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Realising dreams in Paris

By Natalia Chan

May 2013 marked the culmination of Maslaha’s first project in Paris. 

Over two days, the Gulbenkian Foundation’s conference room in the chic 8th district of Paris hosted 18 young women from various suburbs of Paris for a series of activities and workshops. 

The mission: to enable young women to take an active role in determining their future, and to make career choices that truly reflect their aspirations and their potential.

Realising dreams

The girls shuffled into the room, not quite sure what to expect. Some came with friends; others came alone with shy smiles, self-consciously settling into a chair as they waited for something to begin. Athina (our partner in Paris, facilitator and programme designer) and her team of volunteers welcomed them all into a warm and open atmosphere.

Over the next two days the slightly detached expressions became alive with curiousity and recognition. The kindling of small questions and adolescent uncertainty in each young woman was fanned into flames of possibility and inspiration.  Athina’s expertly crafted programme led them through a series of activities designed to explore themselves and build self-confidence, discuss opportunities for career paths, and to enable them to meet diverse role models from the same neighbourhoods as them – from Samira Ama, a doctor of biology, to Bouchra Aliouat, Secretary General of the KPGM Foundation, to Emira Zaag, who set up her own business specializing in site management, among many others.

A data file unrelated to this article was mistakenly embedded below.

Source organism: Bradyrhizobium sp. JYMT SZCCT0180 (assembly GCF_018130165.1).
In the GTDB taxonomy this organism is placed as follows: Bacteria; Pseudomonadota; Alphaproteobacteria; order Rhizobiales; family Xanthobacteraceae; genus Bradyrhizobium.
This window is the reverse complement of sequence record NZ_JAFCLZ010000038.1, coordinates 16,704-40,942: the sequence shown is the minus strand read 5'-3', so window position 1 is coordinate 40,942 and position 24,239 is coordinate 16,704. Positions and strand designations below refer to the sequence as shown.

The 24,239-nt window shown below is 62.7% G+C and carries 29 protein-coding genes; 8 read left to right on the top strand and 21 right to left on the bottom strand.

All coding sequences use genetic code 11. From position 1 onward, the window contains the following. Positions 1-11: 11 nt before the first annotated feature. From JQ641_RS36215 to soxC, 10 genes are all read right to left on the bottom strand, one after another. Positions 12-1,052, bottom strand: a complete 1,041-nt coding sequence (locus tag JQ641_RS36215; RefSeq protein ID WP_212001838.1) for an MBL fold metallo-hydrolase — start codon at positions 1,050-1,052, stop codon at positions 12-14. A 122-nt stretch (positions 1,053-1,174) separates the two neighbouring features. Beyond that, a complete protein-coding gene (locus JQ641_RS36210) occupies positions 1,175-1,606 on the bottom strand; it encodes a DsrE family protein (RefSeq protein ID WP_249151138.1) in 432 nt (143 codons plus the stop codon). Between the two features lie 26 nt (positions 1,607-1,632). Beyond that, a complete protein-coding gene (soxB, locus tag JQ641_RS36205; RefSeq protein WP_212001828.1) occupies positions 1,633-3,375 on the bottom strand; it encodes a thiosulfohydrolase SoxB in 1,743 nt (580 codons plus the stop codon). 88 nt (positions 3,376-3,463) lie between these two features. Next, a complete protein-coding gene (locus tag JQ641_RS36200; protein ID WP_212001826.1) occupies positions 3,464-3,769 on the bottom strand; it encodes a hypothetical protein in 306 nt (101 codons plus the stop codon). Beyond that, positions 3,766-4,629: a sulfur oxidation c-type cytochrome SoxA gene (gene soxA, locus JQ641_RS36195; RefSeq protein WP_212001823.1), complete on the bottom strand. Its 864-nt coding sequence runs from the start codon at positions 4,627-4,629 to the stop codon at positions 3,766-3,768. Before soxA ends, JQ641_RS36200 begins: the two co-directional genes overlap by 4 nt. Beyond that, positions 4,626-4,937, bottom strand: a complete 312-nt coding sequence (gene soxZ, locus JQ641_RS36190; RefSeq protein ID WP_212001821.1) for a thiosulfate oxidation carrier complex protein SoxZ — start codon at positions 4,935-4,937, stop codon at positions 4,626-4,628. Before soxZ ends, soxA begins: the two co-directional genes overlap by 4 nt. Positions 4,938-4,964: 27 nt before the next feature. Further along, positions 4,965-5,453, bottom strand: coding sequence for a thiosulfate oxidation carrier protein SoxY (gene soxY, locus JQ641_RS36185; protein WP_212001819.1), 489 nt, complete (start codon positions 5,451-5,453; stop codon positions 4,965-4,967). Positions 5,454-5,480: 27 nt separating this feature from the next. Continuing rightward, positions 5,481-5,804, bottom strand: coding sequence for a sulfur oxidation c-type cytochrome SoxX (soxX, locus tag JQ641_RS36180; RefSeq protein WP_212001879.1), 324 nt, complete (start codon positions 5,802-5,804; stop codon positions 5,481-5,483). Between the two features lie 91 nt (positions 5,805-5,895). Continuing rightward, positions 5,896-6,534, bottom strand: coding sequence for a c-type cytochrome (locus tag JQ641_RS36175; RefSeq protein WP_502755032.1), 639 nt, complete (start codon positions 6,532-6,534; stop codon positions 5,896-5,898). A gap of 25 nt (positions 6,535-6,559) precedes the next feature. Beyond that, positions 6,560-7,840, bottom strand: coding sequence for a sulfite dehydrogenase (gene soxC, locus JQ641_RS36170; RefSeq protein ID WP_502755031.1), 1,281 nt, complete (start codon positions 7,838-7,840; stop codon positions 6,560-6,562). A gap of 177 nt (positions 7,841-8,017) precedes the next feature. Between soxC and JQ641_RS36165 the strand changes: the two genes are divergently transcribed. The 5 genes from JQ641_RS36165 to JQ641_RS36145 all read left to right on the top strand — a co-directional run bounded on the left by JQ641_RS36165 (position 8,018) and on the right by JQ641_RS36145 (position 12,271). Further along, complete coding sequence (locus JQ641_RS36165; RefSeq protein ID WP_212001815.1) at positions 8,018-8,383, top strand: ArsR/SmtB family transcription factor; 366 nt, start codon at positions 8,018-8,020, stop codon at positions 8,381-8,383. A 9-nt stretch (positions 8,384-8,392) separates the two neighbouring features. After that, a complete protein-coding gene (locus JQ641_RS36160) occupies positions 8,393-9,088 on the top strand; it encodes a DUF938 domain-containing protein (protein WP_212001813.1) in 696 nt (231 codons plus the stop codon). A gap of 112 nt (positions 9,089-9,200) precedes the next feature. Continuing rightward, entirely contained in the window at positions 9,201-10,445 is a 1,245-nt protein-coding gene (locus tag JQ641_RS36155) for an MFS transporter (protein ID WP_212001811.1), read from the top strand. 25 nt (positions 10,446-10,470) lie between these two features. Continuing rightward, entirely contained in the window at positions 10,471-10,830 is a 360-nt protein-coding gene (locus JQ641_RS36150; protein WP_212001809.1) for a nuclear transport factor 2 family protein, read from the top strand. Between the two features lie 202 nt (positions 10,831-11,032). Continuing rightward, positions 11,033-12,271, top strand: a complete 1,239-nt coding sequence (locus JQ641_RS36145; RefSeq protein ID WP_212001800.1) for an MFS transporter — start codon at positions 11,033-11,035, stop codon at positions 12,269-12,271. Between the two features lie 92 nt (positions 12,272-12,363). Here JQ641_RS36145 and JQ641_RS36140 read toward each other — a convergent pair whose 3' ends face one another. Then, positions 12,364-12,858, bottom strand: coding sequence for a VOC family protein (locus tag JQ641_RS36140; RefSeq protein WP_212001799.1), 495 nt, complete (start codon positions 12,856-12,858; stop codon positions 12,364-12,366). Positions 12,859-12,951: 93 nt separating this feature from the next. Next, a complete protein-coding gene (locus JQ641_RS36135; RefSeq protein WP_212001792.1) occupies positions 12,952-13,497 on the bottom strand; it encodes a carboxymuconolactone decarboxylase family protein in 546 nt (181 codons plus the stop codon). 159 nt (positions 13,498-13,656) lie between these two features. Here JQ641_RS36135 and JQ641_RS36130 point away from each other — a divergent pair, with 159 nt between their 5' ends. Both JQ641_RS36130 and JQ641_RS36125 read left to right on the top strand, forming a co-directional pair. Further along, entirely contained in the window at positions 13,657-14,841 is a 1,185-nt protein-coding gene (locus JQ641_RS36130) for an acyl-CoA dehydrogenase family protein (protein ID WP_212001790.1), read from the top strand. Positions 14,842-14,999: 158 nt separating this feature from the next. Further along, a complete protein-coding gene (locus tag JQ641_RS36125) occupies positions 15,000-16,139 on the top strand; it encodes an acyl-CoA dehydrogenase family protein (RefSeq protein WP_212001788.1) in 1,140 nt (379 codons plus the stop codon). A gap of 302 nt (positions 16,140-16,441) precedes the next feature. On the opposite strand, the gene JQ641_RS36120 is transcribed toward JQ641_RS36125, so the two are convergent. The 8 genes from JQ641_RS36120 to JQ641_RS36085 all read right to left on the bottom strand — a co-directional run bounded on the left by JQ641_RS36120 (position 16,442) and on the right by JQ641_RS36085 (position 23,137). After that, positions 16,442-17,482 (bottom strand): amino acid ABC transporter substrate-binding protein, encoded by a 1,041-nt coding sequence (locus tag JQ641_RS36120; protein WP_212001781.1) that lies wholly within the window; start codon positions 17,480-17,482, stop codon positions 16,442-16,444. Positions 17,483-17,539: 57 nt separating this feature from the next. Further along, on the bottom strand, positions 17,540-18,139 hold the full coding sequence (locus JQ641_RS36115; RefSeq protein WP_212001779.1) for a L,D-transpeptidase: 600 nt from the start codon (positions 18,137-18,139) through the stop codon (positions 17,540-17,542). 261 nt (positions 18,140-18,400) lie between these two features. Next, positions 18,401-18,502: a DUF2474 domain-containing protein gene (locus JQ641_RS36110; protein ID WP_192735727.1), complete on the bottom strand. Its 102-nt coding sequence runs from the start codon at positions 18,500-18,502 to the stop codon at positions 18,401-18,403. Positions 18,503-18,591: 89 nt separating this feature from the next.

Each of the girls formulated their own career plans, taking part in exercises in self-reflection and personality tests which enabled them to identify their strengths, weaknesses, and passions, and to build knowledge of the working world. The opportunity to meet and hear the stories of role models from similar backgrounds was extremely powerful – to hear the intricacies of complicated paths and human endeavour, charismatically told with humour and vigour, and to understand that very few of us embark on these journeys with easy and straightforward paths mapped out.

The emotional sharing circle at the end of the two days was a testament to the impact that Rêv'Elles had on the young women. There was a powerful sense of courage, determination, and self-belief. New ideas to explore and plans to put into practice. New friendships, and a new awareness of support and guidance; of possibility.

Some quotations from participants:

‘No one has ever told us we could do anything before. No one has ever asked us what we want to be.’

‘I really loved it. It helped me and still helps me.’

‘I helped me regain confidence in myself.’

‘I have come to know me, and not just what others thought of me.’

‘Rêv'Elles has changed my life.’

 

Why Rêv'Elles is important

These workshops were unique because there are very few projects like this in Paris – which target young women from such backgrounds and neighbourhoods, and use innovative practice in this way. As detailed in a previous blog, our extensive scoping exercise revealed an urgent need for projects like this which specifically target young women from disadvantaged areas.